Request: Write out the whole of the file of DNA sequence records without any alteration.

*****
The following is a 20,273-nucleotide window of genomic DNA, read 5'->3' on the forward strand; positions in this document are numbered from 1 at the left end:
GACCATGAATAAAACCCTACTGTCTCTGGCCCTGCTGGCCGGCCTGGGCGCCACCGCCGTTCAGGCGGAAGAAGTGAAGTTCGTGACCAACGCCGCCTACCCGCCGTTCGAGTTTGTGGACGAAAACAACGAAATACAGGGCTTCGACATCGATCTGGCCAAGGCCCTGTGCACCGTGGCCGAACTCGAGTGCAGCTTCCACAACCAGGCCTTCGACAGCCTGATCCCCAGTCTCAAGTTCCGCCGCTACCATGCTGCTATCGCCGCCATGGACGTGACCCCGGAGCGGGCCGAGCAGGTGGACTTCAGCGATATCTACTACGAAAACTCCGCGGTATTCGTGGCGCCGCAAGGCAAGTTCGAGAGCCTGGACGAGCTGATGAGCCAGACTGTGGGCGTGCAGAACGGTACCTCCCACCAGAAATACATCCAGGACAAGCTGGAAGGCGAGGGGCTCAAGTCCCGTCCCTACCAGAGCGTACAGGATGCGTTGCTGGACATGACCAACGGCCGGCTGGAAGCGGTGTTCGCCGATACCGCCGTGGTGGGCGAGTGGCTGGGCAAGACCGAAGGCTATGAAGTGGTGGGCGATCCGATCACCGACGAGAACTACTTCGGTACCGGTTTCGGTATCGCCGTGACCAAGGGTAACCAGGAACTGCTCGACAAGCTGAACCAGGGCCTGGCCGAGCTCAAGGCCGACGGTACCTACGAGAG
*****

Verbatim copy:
The following is a 20,273-nucleotide window of genomic DNA, read 5'->3' on the forward strand; positions in this document are numbered from 1 at the left end:
GACCATGAATAAAACCCTACTGTCTCTGGCCCTGCTGGCCGGCCTGGGCGCCACCGCCGTTCAGGCGGAAGAAGTGAAGTTCGTGACCAACGCCGCCTACCCGCCGTTCGAGTTTGTGGACGAAAACAACGAAATACAGGGCTTCGACATCGATCTGGCCAAGGCCCTGTGCACCGTGGCCGAACTCGAGTGCAGCTTCCACAACCAGGCCTTCGACAGCCTGATCCCCAGTCTCAAGTTCCGCCGCTACCATGCTGCTATCGCCGCCATGGACGTGACCCCGGAGCGGGCCGAGCAGGTGGACTTCAGCGATATCTACTACGAAAACTCCGCGGTATTCGTGGCGCCGCAAGGCAAGTTCGAGAGCCTGGACGAGCTGATGAGCCAGACTGTGGGCGTGCAGAACGGTACCTCCCACCAGAAATACATCCAGGACAAGCTGGAAGGCGAGGGGCTCAAGTCCCGTCCCTACCAGAGCGTACAGGATGCGTTGCTGGACATGACCAACGGCCGGCTGGAAGCGGTGTTCGCCGATACCGCCGTGGTGGGCGAGTGGCTGGGCAAGACCGAAGGCTATGAAGTGGTGGGCGATCCGATCACCGACGAGAACTACTTCGGTACCGGTTTCGGTATCGCCGTGACCAAGGGTAACCAGGAACTGCTCGACAAGCTGAACCAGGGCCTGGCCGAGCTCAAGGCCGACGGTACCTACGAGAG